Sulthan movie review: Karthi's film suffers from confused messaging with a dash of masala
Without a strong moral core, Sulthan neither evokes empathy nor inspires respect for what the film's protagonist stands for
A pregnant woman is told that the foetus is like Abhimanyu from the Mahabharata, listening to everything she says and learning from it. When the baby is born, they give him the nickname Sulthan. He grows up and claims that he's Lord Krishna standing with the Kauravas. A villager calls him Karuppan, a guardian diety. A few months later, the villain calls him a 100-thalai Ravanan (100-headed Ravanan). "Naanum Ravanan thaan-da" (I am Ravanan too) he adds, for good measure. Sulthan, Bakkiyaraj Kannan's latest film featuring Karthi, is neither Mahabharata nor Ramayana — it's a standard Tamil masala fare, hardly moving or entertaining.
Sulthan is the story of an eponymous hero (whose real name is Vikram), a robotics engineer from Bombay, stuck with the task of rescuing his father's henchmen, all 100 of them, from extra-judicial murder by the police. Karthi, who plays Vikram/Sulthan, has said in many interviews that he was so impressed by this premise that he agreed to do the film immediately. I wish he, or just about anybody else, heard how the rest of the story goes!
Because barring the premise, the film is old wine in an old bottle. Sulthan urges all his men to move to a village to protect farmers from an evil overlord. Fight. He meets the heroine — a fair damsel who looks awfully out of place in the distraught village — and falls in love. Song. The overlord has a corporate boss with an unbearable Tamil accent. Punch dialogue. Someone close to the hero dies. Sentiment. Villain returns. Climax fight. Subam.
To be fair, there is nothing wrong with the formula itself. After all, these are beats that have worked since time immemorial. Where Sulthan falls short is in what happens between the beats. Without a strong moral core, the film neither evokes empathy for those Sulthan seeks to save, nor does it inspire respect for what he stands for.
For instance, while the entire film revolves around agriculture, the farmers in the village are treated only as poverty porn: Unempowered, dejected and waiting around for someone to come and rescue them. We don't understand these individuals, their needs or their prerogatives; we simply know they're suffering. The film reduces the life of a farmer to a montage song. Perhaps we should just be glad that there is minimal lecturing about organic or traditional farming. To the farmers, Sulthan is god incarnate, no nuance necessary.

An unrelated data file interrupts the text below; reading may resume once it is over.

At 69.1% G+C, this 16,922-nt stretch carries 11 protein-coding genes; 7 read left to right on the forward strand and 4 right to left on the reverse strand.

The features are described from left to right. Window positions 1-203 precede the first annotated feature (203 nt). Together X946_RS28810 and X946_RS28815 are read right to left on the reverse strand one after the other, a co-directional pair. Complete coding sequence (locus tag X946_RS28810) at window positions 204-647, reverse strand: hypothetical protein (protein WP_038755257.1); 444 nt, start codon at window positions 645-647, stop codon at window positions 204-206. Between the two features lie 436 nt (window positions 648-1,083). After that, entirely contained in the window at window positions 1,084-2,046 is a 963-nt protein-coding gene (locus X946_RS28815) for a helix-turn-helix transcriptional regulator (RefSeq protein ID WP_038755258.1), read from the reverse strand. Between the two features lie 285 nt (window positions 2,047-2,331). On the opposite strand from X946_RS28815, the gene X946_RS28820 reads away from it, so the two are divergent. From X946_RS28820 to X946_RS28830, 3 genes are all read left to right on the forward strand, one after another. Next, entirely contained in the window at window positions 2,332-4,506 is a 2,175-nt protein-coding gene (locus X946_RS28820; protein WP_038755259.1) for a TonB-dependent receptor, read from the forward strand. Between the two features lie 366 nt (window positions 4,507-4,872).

The henchmen are treated no better; we can hardly tell one from the other. In fact, the film makes a deliberate choice to present them as this caricature. There is a scene where they are aroused from sleep by the smell of blood — they are all shown sniffing frantically. In another scene, Sulthan makes them all kneel down in front of him and lectures them with a stick in hand. To the henchmen, Sulthan is the benevolent dictator, they might revolt, but they return in surrender.
The film wants us to believe that it preaches the futility of violence — and that violence begets more violence. But, in reality, it leaves us with a confused message about who is allowed to be violent.
The problem extends to how the film is written as well. Bakkiyaraj Kannan borrows generously from cinema lore — a Bheemboy like a bodyguard, an educated son of a crime lord returning from Bombay, henchmen trying to hide their rowdyism from the aforementioned educated son, he then turning violent himself right about the interval block and so on.
The humour is misplaced, most of it is about shaming Yogi Babu's physical appearance. The romance is convoluted; there is stalking, even if a notch down from the director's previous outing Remo, that took a lot of flak for glorifying it. The villain(s) get little by way of background or motive. We are expected to take it for granted that the main villain is a corporate monster because we see him in suits and imported cars.
There are so many characters who come and go without a blip in the film's universe. Sathish appears as Sulthan's friend and disappears in no time. MS Bhaskar is wasted as the lawyer. Mayilsamy, blink and you'll miss him. Hareesh Peradi's scene could have been completed with newspaper clippings. Rashmika Mandanna, well, she gets a somewhat better deal than most women in commercial entertainers do.
The only person for whom the film works is perhaps Karthi. But, in spite of his best efforts and faith in this endeavour, Sulthan is confused and commonplace.
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